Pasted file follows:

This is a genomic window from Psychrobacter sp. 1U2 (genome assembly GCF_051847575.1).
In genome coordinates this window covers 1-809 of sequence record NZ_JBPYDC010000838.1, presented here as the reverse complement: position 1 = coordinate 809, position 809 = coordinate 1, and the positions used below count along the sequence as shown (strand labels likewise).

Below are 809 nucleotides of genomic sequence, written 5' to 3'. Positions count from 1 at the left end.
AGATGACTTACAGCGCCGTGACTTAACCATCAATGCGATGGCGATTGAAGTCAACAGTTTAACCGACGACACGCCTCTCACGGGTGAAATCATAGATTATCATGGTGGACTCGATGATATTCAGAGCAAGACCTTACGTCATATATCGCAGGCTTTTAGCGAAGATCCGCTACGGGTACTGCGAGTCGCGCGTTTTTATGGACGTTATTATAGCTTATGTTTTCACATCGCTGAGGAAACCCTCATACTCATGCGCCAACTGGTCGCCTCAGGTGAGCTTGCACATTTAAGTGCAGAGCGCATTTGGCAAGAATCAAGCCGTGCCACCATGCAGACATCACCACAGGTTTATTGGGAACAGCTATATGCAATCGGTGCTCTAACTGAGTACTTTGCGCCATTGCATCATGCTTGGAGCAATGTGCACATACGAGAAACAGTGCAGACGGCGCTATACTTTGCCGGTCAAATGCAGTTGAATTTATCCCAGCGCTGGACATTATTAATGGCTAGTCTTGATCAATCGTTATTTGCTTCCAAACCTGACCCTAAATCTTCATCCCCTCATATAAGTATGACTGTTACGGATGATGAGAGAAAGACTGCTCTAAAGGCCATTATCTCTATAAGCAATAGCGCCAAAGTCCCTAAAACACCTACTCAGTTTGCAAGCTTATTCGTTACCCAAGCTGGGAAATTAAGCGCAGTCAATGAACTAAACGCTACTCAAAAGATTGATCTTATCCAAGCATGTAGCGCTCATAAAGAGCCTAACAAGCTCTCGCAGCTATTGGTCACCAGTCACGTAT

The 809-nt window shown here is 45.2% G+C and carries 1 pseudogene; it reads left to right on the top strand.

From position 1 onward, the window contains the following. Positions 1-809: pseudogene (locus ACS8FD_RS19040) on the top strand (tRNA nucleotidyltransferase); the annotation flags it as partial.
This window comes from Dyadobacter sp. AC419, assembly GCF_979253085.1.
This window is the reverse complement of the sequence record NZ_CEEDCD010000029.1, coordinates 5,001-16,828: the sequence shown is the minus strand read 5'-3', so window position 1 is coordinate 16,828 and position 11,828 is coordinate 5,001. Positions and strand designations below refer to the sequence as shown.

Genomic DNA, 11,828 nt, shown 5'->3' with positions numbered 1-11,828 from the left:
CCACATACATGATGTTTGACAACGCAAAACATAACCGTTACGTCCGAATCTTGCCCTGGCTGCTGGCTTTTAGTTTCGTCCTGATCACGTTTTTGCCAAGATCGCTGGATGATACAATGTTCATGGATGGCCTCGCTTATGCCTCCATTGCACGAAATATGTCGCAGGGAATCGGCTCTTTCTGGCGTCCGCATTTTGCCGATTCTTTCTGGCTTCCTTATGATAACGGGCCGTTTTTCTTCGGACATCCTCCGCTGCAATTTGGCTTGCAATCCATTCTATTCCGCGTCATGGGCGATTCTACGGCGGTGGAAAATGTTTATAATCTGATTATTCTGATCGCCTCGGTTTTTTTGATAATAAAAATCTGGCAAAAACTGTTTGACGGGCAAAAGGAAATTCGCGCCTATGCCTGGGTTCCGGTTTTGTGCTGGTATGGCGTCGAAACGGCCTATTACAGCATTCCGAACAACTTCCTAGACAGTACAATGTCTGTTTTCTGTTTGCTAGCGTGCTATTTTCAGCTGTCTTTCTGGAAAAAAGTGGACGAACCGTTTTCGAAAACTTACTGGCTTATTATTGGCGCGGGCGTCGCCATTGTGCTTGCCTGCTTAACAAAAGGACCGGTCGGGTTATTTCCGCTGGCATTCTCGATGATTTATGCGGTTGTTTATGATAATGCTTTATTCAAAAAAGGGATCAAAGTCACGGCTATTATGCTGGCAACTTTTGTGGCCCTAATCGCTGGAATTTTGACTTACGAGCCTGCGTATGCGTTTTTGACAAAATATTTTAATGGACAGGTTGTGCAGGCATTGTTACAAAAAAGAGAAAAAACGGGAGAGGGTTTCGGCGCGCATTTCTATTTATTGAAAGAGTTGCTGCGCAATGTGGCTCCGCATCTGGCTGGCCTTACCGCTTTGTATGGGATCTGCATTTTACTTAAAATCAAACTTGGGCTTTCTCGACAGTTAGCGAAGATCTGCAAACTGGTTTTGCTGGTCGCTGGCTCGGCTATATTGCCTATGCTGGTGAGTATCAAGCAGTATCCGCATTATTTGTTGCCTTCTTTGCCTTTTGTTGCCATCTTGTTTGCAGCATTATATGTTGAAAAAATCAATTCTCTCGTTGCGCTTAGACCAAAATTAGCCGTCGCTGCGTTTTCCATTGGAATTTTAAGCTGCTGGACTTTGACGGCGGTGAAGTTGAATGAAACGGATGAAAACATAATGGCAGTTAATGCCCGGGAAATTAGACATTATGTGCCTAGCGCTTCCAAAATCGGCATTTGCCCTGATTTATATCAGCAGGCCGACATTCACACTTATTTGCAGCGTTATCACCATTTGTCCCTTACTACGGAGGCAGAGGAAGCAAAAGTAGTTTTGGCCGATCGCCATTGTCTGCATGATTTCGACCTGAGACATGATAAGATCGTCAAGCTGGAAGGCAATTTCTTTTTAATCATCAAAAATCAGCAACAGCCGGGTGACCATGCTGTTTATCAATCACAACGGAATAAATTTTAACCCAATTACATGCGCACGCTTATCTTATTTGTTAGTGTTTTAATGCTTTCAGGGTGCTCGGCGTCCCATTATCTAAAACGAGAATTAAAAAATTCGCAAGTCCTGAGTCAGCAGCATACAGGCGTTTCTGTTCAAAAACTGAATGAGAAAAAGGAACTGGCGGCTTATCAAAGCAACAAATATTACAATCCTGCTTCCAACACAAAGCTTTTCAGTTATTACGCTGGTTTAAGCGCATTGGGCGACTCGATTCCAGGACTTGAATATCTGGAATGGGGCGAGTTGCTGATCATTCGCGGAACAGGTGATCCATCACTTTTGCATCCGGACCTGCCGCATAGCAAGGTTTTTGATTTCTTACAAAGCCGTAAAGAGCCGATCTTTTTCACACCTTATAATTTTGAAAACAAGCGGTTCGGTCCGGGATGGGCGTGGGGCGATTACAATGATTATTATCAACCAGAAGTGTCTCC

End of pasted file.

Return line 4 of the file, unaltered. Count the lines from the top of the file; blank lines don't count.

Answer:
AGATGACTTACAGCGCCGTGACTTAACCATCAATGCGATGGCGATTGAAGTCAACAGTTTAACCGACGACACGCCTCTCACGGGTGAAATCATAGATTATCATGGTGGACTCGATGATATTCAGAGCAAGACCTTACGTCATATATCGCAGGCTTTTAGCGAAGATCCGCTACGGGTACTGCGAGTCGCGCGTTTTTATGGACGTTATTATAGCTTATGTTTTCACATCGCTGAGGAAACCCTCATACTCATGCGCCAACTGGTCGCCTCAGGTGAGCTTGCACATTTAAGTGCAGAGCGCATTTGGCAAGAATCAAGCCGTGCCACCATGCAGACATCACCACAGGTTTATTGGGAACAGCTATATGCAATCGGTGCTCTAACTGAGTACTTTGCGCCATTGCATCATGCTTGGAGCAATGTGCACATACGAGAAACAGTGCAGACGGCGCTATACTTTGCCGGTCAAATGCAGTTGAATTTATCCCAGCGCTGGACATTATTAATGGCTAGTCTTGATCAATCGTTATTTGCTTCCAAACCTGACCCTAAATCTTCATCCCCTCATATAAGTATGACTGTTACGGATGATGAGAGAAAGACTGCTCTAAAGGCCATTATCTCTATAAGCAATAGCGCCAAAGTCCCTAAAACACCTACTCAGTTTGCAAGCTTATTCGTTACCCAAGCTGGGAAATTAAGCGCAGTCAATGAACTAAACGCTACTCAAAAGATTGATCTTATCCAAGCATGTAGCGCTCATAAAGAGCCTAACAAGCTCTCGCAGCTATTGGTCACCAGTCACGTAT